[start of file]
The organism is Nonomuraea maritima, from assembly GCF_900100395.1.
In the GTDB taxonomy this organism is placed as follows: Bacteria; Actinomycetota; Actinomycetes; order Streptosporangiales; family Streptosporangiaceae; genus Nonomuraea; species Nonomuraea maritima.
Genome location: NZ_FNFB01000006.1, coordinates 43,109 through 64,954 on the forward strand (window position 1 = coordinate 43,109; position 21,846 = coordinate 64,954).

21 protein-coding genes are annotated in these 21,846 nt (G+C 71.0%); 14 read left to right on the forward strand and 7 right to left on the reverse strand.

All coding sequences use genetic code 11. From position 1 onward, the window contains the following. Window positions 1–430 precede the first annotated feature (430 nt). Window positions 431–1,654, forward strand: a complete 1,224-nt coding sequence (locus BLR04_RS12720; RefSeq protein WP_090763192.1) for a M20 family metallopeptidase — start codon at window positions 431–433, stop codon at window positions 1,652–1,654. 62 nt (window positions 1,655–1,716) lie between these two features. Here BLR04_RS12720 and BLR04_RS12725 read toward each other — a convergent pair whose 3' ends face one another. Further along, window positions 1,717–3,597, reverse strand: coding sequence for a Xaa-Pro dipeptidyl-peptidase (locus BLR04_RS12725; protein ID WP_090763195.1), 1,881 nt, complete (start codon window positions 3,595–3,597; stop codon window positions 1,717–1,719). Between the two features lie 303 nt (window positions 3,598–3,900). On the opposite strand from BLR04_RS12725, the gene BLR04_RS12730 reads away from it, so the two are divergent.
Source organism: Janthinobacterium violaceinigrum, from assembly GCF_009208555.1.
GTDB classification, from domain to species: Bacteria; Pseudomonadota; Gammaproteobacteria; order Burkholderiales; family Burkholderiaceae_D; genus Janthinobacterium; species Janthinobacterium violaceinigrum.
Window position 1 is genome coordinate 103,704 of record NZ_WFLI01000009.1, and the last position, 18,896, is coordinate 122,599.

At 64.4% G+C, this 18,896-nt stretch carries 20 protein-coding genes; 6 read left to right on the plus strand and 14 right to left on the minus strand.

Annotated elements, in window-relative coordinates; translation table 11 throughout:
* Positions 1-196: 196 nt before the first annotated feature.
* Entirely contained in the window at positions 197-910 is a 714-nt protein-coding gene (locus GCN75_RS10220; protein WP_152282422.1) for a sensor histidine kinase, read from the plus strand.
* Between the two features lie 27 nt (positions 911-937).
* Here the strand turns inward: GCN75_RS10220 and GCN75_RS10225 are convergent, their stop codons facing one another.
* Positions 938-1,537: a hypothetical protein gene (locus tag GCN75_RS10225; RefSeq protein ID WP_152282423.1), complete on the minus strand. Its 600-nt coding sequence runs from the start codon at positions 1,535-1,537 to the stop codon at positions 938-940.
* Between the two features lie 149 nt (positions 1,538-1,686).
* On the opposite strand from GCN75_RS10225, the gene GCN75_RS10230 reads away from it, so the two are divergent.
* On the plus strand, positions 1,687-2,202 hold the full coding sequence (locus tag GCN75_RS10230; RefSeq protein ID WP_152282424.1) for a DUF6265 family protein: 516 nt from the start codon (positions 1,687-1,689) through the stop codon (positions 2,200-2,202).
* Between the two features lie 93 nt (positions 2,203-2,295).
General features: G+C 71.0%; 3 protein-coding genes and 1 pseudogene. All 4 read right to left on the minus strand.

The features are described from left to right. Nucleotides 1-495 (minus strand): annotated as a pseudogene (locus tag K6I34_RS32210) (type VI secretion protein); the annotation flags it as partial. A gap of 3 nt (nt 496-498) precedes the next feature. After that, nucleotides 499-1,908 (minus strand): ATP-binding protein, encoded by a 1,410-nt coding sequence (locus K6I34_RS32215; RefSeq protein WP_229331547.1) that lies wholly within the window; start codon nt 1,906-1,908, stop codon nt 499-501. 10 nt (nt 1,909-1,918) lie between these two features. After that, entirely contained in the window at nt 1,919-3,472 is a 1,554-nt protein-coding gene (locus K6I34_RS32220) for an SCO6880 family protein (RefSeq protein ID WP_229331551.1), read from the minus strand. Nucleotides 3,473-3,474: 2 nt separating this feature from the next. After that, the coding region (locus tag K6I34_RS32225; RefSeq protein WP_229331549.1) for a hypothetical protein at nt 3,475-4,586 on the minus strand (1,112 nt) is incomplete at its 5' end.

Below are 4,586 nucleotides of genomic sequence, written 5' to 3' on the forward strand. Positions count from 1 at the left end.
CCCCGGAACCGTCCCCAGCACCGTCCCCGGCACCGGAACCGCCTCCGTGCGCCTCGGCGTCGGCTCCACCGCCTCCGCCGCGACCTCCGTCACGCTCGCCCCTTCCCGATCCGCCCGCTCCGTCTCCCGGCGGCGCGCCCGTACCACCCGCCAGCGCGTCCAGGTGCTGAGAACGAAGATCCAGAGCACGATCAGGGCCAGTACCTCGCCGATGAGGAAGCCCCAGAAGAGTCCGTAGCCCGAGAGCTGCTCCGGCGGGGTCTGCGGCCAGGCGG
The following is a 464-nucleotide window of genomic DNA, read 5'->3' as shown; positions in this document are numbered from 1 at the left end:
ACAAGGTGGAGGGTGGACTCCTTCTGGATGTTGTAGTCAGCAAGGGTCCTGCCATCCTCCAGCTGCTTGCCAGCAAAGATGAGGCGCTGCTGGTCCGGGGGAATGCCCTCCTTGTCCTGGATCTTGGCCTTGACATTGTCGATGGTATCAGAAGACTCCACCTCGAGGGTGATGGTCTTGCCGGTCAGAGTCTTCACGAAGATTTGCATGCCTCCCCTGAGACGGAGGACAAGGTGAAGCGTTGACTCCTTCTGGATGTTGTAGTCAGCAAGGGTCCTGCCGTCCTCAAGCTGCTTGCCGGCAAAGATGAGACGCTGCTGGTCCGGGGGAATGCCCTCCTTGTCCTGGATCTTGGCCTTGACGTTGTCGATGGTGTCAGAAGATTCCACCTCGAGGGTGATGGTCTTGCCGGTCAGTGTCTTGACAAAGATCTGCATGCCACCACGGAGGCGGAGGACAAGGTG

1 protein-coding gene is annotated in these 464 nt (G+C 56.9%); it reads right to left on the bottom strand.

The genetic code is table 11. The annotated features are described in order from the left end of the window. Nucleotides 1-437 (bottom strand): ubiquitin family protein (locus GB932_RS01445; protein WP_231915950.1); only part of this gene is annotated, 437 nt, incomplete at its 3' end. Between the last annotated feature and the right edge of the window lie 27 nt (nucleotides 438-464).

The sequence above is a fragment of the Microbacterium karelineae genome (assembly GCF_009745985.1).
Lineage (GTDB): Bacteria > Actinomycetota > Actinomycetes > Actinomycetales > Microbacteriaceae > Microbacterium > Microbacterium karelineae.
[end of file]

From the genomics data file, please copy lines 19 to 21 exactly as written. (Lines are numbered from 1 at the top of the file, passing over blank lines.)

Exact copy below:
* Between the two features lie 93 nt (positions 2,203-2,295).
General features: G+C 71.0%; 3 protein-coding genes and 1 pseudogene. All 4 read right to left on the minus strand.

The features are described from left to right. Nucleotides 1-495 (minus strand): annotated as a pseudogene (locus tag K6I34_RS32210) (type VI secretion protein); the annotation flags it as partial. A gap of 3 nt (nt 496-498) precedes the next feature. After that, nucleotides 499-1,908 (minus strand): ATP-binding protein, encoded by a 1,410-nt coding sequence (locus K6I34_RS32215; RefSeq protein WP_229331547.1) that lies wholly within the window; start codon nt 1,906-1,908, stop codon nt 499-501. 10 nt (nt 1,909-1,918) lie between these two features. After that, entirely contained in the window at nt 1,919-3,472 is a 1,554-nt protein-coding gene (locus K6I34_RS32220) for an SCO6880 family protein (RefSeq protein ID WP_229331551.1), read from the minus strand. Nucleotides 3,473-3,474: 2 nt separating this feature from the next. After that, the coding region (locus tag K6I34_RS32225; RefSeq protein WP_229331549.1) for a hypothetical protein at nt 3,475-4,586 on the minus strand (1,112 nt) is incomplete at its 5' end.